S. Hatcher, under the title of "The Early Family in America."
The audior believed that the two Virginia founders were brother.?,
and he had evidently intended to incorporate the history of both in
his book, as it mentions several descendants of the earlier emigrant, —
but he died before he had completed his manuscript, and it was
printed in its unfinished state. There seems little doubt of a re-
lationship, but we find John Early recorded as early as 1661, his
son, Thomas, and wife, Elizabeth, in 1705 — when their son, Jeremiah,


was born, and in 1729 Jeremiah's son, John, was born, so here were
four generations before the second settler, William, came to this

There is a suggestive coincidence in the fact that the sons in the
first generation of both Earlys were named Thomas — which is
singular in that there seems to have been but one son in each of
these families. We learn from "The Early Family in America"
that William came not directly from Ireland, but by way of Eng-
land — where he married. It seems not improbable that he was
not the first generation of his people in England. Previous ones
may have started from Ireland, with intent of American destina-
tion, but taking England en route, were delayed there longer than
it is supposed. A letter from one of the Early family living in
Ireland about fifty years ago, contains the statement, "Our family
sent at a very early period of our colonial history several members
to America," which seems to confirm belief that two or more started
about the same time.

To more clearly define family lines it may be well to call atten-
tion just here to other peoples in the state who bear a similar name,
and in passing to note that as early as 1710 Earlys were living near
the North Carolina border. In an account of the boundary line
proceedings between Virginia and North Carolina at that date, is
found the statement, "The day being clear this operation was taken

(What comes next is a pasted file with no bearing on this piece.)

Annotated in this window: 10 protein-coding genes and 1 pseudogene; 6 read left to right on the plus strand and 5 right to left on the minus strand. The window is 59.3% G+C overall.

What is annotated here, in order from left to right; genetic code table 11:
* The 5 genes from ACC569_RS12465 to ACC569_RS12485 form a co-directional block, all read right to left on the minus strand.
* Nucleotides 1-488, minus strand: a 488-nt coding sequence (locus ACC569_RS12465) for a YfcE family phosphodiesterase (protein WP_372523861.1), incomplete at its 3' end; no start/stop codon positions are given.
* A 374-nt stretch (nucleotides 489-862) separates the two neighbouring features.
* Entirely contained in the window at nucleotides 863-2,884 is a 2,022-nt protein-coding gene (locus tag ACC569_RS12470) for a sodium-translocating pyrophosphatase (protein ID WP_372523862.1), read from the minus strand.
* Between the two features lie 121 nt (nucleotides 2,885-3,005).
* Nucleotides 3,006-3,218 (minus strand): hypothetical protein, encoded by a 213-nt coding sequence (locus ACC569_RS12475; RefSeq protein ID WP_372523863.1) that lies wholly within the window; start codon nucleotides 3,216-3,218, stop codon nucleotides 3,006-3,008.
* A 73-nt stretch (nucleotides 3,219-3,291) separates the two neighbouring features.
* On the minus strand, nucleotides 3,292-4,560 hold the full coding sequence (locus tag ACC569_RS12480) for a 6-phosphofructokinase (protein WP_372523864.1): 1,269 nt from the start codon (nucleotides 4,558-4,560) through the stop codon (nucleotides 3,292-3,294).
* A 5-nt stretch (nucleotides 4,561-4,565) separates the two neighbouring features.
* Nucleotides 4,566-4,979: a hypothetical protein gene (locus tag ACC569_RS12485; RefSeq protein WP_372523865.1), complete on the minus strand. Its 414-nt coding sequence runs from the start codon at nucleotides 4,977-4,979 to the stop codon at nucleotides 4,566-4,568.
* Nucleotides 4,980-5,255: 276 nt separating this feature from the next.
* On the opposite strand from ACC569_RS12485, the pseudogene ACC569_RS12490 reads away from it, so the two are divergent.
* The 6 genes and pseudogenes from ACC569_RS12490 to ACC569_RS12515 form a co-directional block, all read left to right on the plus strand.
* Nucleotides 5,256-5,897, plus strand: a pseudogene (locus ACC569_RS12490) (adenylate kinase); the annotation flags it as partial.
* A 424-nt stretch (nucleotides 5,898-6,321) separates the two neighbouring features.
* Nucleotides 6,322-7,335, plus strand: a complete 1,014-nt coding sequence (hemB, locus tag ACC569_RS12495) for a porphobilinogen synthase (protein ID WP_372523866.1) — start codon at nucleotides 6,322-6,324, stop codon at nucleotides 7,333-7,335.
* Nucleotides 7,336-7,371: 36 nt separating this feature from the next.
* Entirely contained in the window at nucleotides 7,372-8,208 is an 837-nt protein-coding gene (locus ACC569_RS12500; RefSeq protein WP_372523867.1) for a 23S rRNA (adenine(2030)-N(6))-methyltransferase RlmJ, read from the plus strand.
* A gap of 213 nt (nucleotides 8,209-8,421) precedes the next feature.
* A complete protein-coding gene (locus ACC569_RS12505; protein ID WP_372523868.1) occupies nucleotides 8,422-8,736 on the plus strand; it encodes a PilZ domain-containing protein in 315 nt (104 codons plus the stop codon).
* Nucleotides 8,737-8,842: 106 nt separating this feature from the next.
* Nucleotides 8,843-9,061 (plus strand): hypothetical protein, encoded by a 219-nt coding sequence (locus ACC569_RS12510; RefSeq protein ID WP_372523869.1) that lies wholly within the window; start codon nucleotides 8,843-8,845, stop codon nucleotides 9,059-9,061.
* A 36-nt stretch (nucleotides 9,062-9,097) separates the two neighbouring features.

at the widow Early's about two miles up the Wicocan Creek." (Va.
His. Mag.)

An Earley family, which claims German origin, came with the
human tide which flowed through Pennsylvania and settled, as bar-
riers against Indian encroachment, along Virginia's west borderland,
locating in the fertile valleys, descendants of whom still reside in
that section. It will be observed that the last syllable of the name
is spelt "ley" — thus marking it distinctively.

Three Early brothers settled in Monroe County; but, I think, in
a second generation moved west, descendants of whom are to be
found about Evansville, Indiana: they appear to have come from

Mr. Richard H. Earle, of Marietta, Georgia, who most untiringly
collected material for a history of the Earle family, was of the
opinion that the Earles and Earlys were originally one and the
same people, and wrote that a number of circumstances led him


to this conclusion. He quotes Hutchinson's "History of Dorset,
Eng.," and Collinson's "History of Somerset, Eng.," which traces
the ancestry of the Earles, saying they derived their name from the
lordship of Erleigh, near Reading in Berkshire. This "Erleigh"
is now a large town and is spelt Ear ley. In England all families
deriving descent from the lords of Erleigh spelt their names 'Erleigh
de Erleigh, Earley, Early, Erley, Erly, Earle, Earl.

"The family is of remote Roman origin : came from France and
then Normandy with William the Conqueror, Johannes -de Erleigh
heing a baron in France prior to joining William's standard. His
French name was different from the one assumed when he became
Lord of Erleigh."

Mr. Earle found Earles or Earls in the Southern States "whose
ancestors came from Ireland, though it is pretty certain that their
forbears resided in England before going to Ireland."

"The North Carolina Earls came from Bandon, Ireland."

"The part of Northumberland County, Virginia, in which my
ancestors settled was an Irish community, which is proved by the
name of the village they founded, Kinsale" — (the name of a town in
Southern Ireland) — "on the Wicomoco river and a stream called
Earle's Creek." Bandon is about twenty miles distant from Cork,
Ireland, and Kinsale twenty miles from Bandon. Here are shown
two settlements of people in different states, originally within twenty
miles of each other in Ireland, who brought the names of Irish
towns with them, rather than others, yet both are presumed to have
been of English origin, and the claim of this (American) Kinsale
community to Irish heritage is discredited.

I do not know whether Mr. Earle was familiar with the Irish
historical writings of which Mr. Stockwell Early made a study,
but believe that, if he had been, some of his inferences would have
been different. He died before he had completed the investigations
he had started for tracing his lineage, leaving a large collection of